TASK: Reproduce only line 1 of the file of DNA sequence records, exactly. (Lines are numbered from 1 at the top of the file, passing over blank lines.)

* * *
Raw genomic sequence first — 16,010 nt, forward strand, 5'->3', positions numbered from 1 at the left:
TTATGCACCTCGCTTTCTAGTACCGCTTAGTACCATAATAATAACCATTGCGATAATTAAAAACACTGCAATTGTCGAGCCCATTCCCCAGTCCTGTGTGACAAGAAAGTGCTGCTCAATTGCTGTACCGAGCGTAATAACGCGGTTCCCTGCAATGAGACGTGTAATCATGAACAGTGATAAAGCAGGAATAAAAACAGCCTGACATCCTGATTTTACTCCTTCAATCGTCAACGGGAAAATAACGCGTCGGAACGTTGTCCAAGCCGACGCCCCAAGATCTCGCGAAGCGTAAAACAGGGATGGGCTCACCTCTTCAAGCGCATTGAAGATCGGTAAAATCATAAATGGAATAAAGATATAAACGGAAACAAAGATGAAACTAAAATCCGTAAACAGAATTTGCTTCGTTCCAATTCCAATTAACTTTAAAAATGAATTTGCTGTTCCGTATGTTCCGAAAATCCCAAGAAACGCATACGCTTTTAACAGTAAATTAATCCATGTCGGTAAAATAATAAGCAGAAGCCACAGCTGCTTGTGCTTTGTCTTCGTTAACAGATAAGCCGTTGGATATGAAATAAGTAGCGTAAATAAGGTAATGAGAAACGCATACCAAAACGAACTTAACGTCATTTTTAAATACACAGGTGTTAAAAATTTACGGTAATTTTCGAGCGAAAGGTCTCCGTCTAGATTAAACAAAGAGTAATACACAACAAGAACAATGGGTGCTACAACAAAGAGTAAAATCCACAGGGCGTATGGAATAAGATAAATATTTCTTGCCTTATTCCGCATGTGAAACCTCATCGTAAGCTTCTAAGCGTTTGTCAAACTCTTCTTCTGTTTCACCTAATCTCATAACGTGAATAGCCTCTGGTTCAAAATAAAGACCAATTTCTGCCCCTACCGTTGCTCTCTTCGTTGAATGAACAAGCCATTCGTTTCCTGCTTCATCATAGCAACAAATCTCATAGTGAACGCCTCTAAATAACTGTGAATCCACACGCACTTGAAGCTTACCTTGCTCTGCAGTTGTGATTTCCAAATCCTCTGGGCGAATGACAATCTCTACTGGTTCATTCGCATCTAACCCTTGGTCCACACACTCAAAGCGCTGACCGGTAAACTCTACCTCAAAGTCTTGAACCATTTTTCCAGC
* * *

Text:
Raw genomic sequence first — 16,010 nt, forward strand, 5'->3', positions numbered from 1 at the left: